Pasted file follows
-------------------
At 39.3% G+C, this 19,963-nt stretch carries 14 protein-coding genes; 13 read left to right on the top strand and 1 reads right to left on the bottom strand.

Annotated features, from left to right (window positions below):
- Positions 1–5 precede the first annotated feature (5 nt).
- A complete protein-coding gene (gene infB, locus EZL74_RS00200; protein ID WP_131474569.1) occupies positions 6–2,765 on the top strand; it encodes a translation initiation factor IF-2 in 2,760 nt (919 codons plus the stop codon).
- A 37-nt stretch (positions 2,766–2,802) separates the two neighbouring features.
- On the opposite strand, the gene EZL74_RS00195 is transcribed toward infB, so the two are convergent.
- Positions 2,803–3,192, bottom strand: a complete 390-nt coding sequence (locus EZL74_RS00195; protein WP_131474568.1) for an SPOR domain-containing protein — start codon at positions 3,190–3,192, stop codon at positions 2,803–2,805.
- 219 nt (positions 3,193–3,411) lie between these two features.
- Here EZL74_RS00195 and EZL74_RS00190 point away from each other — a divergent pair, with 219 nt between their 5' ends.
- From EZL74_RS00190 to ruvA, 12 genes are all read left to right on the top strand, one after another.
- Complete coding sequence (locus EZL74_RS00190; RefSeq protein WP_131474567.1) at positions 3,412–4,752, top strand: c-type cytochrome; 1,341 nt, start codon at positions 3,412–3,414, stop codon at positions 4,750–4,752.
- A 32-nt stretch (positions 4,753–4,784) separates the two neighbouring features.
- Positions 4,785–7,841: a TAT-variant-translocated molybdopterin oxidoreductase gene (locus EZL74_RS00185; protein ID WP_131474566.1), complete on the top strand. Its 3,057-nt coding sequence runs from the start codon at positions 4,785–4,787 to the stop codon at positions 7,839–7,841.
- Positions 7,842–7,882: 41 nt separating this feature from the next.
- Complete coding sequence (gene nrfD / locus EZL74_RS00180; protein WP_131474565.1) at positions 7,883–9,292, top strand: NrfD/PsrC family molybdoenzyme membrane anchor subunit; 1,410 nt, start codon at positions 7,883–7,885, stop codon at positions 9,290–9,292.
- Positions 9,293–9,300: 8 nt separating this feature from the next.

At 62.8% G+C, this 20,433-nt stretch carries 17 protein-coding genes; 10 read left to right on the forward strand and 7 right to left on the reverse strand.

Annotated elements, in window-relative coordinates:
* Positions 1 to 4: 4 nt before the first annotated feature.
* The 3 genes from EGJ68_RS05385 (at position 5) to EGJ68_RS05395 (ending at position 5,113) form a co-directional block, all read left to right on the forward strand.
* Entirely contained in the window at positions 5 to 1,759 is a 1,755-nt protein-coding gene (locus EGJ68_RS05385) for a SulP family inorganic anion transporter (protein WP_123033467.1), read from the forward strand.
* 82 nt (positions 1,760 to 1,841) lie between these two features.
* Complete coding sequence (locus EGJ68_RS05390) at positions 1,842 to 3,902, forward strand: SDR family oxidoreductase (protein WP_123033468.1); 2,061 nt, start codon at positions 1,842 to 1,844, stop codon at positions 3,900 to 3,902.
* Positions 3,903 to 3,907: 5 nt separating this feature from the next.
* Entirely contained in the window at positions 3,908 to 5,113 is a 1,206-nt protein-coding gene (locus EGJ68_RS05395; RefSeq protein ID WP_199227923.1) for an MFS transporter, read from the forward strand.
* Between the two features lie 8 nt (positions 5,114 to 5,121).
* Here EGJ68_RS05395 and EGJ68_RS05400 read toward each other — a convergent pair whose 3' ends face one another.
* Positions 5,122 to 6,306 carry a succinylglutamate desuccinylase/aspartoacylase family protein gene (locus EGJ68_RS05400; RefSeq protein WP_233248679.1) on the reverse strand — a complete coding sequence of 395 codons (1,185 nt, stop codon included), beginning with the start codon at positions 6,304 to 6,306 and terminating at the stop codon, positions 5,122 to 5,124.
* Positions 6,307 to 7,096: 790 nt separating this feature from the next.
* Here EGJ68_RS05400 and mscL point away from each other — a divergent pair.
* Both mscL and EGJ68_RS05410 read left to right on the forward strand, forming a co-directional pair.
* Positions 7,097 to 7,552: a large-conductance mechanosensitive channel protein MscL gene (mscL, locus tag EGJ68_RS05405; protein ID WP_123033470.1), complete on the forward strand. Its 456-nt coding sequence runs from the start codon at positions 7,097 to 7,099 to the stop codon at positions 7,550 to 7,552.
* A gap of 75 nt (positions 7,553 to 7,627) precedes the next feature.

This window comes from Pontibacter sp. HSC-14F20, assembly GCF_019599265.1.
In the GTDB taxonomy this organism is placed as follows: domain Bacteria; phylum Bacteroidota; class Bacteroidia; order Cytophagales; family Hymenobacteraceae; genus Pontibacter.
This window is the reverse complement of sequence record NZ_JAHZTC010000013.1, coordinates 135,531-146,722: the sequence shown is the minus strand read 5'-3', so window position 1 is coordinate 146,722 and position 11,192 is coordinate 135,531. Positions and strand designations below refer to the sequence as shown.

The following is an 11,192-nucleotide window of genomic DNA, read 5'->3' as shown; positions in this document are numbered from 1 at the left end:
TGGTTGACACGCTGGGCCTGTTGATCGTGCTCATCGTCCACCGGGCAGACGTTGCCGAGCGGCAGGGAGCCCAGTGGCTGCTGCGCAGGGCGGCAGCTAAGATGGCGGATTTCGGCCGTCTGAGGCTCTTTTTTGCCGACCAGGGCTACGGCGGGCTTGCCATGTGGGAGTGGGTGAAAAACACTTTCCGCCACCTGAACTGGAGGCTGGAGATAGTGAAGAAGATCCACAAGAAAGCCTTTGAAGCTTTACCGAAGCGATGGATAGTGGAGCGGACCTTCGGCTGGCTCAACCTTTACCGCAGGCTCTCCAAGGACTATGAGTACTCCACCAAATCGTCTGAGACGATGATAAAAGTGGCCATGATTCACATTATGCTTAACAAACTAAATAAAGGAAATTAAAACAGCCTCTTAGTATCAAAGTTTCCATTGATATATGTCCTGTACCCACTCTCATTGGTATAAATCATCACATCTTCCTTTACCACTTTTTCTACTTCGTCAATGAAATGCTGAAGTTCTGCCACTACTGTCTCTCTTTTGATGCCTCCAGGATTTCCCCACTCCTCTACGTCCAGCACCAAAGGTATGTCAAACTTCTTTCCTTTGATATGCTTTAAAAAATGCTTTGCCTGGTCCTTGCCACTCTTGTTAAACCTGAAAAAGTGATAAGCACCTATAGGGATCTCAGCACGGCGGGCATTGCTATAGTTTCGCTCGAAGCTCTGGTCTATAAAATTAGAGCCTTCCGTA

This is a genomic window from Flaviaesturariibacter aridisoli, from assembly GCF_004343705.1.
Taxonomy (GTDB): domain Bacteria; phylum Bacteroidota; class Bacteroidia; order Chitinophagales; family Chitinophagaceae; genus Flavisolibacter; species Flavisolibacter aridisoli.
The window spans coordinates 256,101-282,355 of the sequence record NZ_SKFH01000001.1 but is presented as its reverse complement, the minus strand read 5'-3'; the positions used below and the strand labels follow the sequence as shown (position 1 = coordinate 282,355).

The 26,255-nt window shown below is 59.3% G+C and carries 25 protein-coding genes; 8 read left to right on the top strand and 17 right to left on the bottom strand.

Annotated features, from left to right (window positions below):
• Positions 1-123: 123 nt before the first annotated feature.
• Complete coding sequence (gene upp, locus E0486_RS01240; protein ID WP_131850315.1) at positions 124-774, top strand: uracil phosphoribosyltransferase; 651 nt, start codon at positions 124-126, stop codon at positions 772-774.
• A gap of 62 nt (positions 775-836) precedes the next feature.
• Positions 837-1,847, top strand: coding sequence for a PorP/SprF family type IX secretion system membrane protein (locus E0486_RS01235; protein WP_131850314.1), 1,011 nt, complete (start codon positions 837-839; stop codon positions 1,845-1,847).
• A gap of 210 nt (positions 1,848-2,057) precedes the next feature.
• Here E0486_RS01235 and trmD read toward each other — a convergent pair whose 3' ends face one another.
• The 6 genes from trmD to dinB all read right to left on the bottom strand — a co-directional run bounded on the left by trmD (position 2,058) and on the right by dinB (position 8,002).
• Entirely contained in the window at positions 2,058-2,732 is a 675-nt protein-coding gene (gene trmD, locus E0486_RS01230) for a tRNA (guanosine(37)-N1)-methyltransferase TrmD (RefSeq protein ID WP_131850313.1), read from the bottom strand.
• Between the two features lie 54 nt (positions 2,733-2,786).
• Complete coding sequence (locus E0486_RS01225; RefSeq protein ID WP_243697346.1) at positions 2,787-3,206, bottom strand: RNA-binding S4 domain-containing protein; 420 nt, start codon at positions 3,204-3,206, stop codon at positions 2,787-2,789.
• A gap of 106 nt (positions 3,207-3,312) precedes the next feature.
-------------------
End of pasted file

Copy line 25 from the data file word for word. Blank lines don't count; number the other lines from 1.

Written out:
* Entirely contained in the window at positions 3,908 to 5,113 is a 1,206-nt protein-coding gene (locus EGJ68_RS05395; RefSeq protein ID WP_199227923.1) for an MFS transporter, read from the forward strand.